Will 2019 be a return to the ‘real’?

12/12/2018 - 10:00


Save articles for future reference.

It’s time to look back at the year that was, while casting a glance forward at what could be in store for 2019.

Will 2019 be a return to the ‘real’?
The dream of space tourism could become a mainstream reality in 2019. Photo: iStock

It’s time to look back at the year that was, while casting a glance forward at what could be in store for 2019. 

In a time when technology permeates all aspects of life and work, it becomes rather difficult to tease out technology trends from the rest. Interestingly, some of the key technology themes for next year are actually all about no technology at all.

(Re)discovering analogue

While lecturing at Curtin’s Business School earlier this year I was surprised to find that many of my barely 20-year-old students were big collectors of vinyl – many of them collecting singles released before they were even born. Cassette tapes are even making a comeback and, along with vinyl, have steadily increased in sales in recent years, according to Nielson Music.

As everything has gone digital, so flat and screen based, we’re seeing a pushback and a swing in the opposite direction. At the risk of using too many buzzwords, ‘screen fatigue’ is a thing and we’ve reached ‘peak digital’. There’s a desire to experience the tactility and use of multiple senses that analogue, physical experiences provide.

And the numbers agree. According to the Association of American Publishers, ebook sales declined in 2017, and continued to drop by 4.8 per cent in the first half of this year. Meanwhile, over the same period, the sale of print books continues to increase.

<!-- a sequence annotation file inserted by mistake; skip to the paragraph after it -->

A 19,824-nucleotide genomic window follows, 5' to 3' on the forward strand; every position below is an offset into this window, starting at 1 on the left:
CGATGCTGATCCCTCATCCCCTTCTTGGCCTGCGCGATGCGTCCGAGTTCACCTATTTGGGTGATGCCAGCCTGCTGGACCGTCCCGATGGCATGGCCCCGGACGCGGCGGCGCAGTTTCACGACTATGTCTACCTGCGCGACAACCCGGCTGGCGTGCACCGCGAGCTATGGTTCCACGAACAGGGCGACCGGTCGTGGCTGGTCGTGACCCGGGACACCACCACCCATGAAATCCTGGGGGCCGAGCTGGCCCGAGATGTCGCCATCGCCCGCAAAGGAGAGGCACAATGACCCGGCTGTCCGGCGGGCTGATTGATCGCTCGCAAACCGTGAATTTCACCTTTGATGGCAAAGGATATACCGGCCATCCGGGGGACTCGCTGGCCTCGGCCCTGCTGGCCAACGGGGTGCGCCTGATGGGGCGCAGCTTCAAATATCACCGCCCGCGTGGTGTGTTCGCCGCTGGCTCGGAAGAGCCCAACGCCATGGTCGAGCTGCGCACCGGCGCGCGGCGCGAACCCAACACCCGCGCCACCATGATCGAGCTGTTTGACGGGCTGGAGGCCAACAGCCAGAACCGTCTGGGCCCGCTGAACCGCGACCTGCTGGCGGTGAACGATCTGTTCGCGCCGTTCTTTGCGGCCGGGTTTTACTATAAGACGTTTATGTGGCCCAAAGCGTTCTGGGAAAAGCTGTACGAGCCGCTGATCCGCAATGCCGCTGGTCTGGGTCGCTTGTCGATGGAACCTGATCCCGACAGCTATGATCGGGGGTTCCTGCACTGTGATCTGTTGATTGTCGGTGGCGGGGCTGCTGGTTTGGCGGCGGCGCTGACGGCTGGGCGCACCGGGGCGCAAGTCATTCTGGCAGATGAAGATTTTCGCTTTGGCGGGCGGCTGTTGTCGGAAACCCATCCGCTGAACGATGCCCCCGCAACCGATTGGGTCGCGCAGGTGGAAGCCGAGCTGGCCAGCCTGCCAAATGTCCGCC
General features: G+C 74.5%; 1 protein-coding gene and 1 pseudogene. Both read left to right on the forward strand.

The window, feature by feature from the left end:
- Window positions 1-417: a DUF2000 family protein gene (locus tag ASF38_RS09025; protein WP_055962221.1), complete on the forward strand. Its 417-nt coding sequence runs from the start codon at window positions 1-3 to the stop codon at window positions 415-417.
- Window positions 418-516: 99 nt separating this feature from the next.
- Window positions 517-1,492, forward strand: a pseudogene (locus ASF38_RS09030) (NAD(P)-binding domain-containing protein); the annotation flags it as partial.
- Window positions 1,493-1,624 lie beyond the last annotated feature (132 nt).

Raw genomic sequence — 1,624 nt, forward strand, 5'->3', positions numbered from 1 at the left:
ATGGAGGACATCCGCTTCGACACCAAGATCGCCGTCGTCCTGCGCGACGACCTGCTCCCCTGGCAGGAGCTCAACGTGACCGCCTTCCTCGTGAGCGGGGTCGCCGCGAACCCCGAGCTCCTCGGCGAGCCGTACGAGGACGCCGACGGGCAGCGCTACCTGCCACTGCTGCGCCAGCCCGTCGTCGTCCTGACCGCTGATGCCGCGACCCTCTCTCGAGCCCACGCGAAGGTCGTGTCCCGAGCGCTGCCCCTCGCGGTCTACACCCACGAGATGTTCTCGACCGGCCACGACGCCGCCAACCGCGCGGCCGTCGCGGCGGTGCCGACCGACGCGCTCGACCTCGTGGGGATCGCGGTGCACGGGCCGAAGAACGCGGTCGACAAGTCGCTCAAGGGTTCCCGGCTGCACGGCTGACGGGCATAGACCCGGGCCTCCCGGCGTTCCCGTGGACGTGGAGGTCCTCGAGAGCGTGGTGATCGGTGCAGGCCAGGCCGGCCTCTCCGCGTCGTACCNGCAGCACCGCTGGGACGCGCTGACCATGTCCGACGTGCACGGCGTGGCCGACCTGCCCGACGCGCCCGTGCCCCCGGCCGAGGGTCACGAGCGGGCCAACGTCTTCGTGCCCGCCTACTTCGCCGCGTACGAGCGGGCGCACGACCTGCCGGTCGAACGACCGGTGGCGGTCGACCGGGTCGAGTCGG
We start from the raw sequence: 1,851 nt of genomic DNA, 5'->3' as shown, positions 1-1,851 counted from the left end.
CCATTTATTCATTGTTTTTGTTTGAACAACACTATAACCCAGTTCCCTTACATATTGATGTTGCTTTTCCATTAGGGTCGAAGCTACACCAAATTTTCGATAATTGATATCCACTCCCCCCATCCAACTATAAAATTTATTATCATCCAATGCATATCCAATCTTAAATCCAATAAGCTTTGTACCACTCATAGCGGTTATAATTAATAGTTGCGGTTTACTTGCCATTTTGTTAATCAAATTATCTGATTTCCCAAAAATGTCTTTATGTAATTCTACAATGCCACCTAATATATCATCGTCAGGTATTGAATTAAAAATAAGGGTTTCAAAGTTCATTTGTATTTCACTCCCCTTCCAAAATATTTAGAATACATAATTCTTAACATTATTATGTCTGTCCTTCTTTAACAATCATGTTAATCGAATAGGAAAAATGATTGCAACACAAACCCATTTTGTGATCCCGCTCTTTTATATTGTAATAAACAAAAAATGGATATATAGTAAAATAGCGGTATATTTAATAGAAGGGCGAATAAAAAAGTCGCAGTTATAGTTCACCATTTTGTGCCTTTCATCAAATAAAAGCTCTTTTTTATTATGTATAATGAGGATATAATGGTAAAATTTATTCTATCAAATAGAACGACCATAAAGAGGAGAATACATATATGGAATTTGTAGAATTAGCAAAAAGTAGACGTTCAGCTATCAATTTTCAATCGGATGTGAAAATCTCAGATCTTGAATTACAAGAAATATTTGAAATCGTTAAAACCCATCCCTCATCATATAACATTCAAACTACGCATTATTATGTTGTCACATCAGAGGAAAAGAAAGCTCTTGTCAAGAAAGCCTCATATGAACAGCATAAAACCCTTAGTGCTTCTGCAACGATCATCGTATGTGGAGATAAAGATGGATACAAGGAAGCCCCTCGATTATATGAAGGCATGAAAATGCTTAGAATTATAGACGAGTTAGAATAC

According to publishing market tracker NPD BookScan, US print book sales were up by 2 per cent overall and 4 per cent in adult non-fiction (the industry’s largest category). The same trend is happening in the UK.

Playful experiences

Given the rediscovery of the physical, it’s perhaps unsurprising that there is also a rise in the popularity of immersive experiences.

This year, according to US agency Chief Marketer, marketers spent more than 20 per cent of their total budgets on engaging their customers with events and experiences.

An example of these experiences is ‘immersions’, which inundated New Yorkers this year. These range from branded experiences such as the Museum of Pizza (the world’s first and only immersive art experience celebrating pizza, sponsored by, yes, you guessed it, a handful of American pizza companies), to the Museum of Ice cream (same idea as for pizza) to Candytopia (an ‘outrageously interactive candy wonderland’).

Even bricks-and-mortar shops are getting on board, shifting towards ‘experiential retail’ to give shoppers something in store that they can’t get from online shopping.

Space is cool again

And what’s the ultimate, real life experience? Going to space. Something that only 561 humans have done … so far.

Yes, 2019 is the year space becomes cool again. Indeed it was one of the hot topics at this year’s West Tech Fest held last week in Perth, replacing crypto as the thing everyone seems to be excited about. Much of the excitement is around the beginning, in earnest, of accessible commercial space flight.

Appropriately, WTF’s opening keynote was Virgin Galactic’s chief astronaut trainer, Beth Moses. Ms Moses, who previously worked for NASA on the International Space Station, is responsible for creating and delivering the program that space tourists will go through prior to their first space flight.

In mid-2018, both Virgin Galactic and Blue Origin said they were very close to taking passengers to space. While this hasn’t happened yet, 2019 could very likely be the year we see the dawn of mainstream space tourism. Currently, tickets to space range between $US200,000 and $US300,000 on both providers. Just like regular airline travel, economies of scale will mean that these prices start to drop, making the trip much more accessible to the average person. 

While it’s not going to happen in 2019, colonising Mars is benefitting from space being cool again. Western Australia is even home to Mars One astronaut candidate Josh Richards, who has a one in four chance of going to the red planet (and never coming back if the program goes ahead).

And if 2019 is the return to the real, there’s nothing more real and human than going to space, Ms Moses said during WTF. Space travel, she says, changes your perspective; it connects you to something greater, while bringing us together. It might even be the enabler of world peace.

World peace as a trend that starts next year? I think that’s something we can all be excited about.



Subscription Options